Why? Why do you write – because you want to, or because you need to?

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When I hear writers, especially newer writers, summarize their aspirations, answers usually seem to have one thing in common: the word want.

I want to inspire others. I want to publish a novel. I want to start a blog.

Very rarely do I hear other writers describe the role of writing in their personal and/or professional lives as a need. I need to tell this story. I need to add my voice to the discussion. I need to write this down.

The problem, I believe, revolves around a completely different word: passion. You have a passion for writing; you have a passion for creating things.

I don’t think our definition of passion always matches up with what it actually means to be passionate about something. Passion is emotional; using it in a sentence generally implies we have a very strong desire for something. But at what point does passion give way to something else entirely: necessity?

I have not wanted to “be a writer” for a very long time. For much of my life, I have tried to turn away from that want. Wanting to write has always seemed so expected, so common, to me. I tried to go months at a time without writing anything once – no journal entries, no fiction, no blog posts; nothing. I tried, because I truly didn’t want it anymore. And it literally almost destroyed me. Because I don’t really want writing to be part of my life at all. It turns out, as I’ve learned the hard way, I personally need to.

I don’t need to write for a living or publish a book or have a successful blog or two; those are merely products of a much deeper need, for me, to create. To tell stories. It’s very hard to explain to non-writers why I’m still doing so much writing for free. It’s because not being able to get paid to do what I do, for the most part, doesn’t mean I can stop. Even if I wanted to stop, I’m not sure I could.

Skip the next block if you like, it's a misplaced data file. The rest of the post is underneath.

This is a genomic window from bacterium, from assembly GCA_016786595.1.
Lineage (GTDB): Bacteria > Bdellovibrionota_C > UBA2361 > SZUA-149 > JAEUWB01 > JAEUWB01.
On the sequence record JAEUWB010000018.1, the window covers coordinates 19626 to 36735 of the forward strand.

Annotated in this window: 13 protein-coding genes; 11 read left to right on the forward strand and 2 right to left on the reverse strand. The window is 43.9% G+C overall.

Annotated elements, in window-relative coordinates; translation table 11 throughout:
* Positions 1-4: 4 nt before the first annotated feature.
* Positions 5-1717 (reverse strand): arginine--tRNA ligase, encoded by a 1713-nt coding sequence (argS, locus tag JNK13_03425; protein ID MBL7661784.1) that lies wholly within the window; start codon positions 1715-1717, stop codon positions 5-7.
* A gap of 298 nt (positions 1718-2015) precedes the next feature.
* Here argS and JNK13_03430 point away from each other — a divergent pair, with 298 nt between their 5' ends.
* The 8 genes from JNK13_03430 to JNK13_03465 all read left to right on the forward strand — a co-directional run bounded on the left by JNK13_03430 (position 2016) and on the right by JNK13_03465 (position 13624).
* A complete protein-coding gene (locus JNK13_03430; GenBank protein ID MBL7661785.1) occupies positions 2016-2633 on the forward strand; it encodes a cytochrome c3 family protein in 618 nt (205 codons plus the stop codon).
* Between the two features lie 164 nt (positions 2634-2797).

At some point, my passion for storytelling, my love of playing with words, became something more than that. One day, I just stopped defining writing as something I wanted to do. It’s very frustrating, as someone with a degree in writing, with many years of experience in writing, to accept the fact that no one wants to pay writers to do what they do. I cannot help it. Much of the time, I wish I were trained to do something else, because I chose a path and profession in which everyone wants to do the exact same thing I do. And separating the want from the need is not something that usually happens.

I don’t need recognition to do what I do, I don’t need praise, I don’t need most of what many others seem to so desperately want. What I need is to write – whatever, wherever, whenever. That doesn’t make me unique. It just makes me stubborn, productive and happy.

Writing, storytelling, to me, is not something you want. It’s either something you do, or you don’t do. Want implies that it might happen eventually; it might not. Need implies that it’s going to happen to matter what. I’m going to write this novel, I’m going to publish this blog post, I’m going to comment on this article – because, somewhere deep down, I know I just need to.

Maybe it’s just me. Maybe I’m too invested. But I’m far too committed to back out now.

Why do you write? Be honest! Is it your hobby? Your job? Does publishing stuff on the internet just make you happy for whatever reason? When did you figure out writing was something you wanted to pursue on your own time, instead of just to fulfill a school or work requirement?

This post was written as part of the Problogger: 7 Days to Getting Back Your Blogging Groove challenge. If you have been struggling to write the engaging, well-thought-out posts your blog is known for, or have abandoned your blog completely but are ready to get back into posting more regularly, consider joining the challenge today.

Meg is the creator of Novelty Revisions, dedicated to helping writers put their ideas into words. She is a freelance writer and an eight-time NaNoWriMo winner with work published in Teen Ink, Success Story, Lifehack and USA TODAY College. Follow Meg on Twitter for tweets about writing, food and nerdy things.

I Want to Go Back and Read Books I Read As a Kid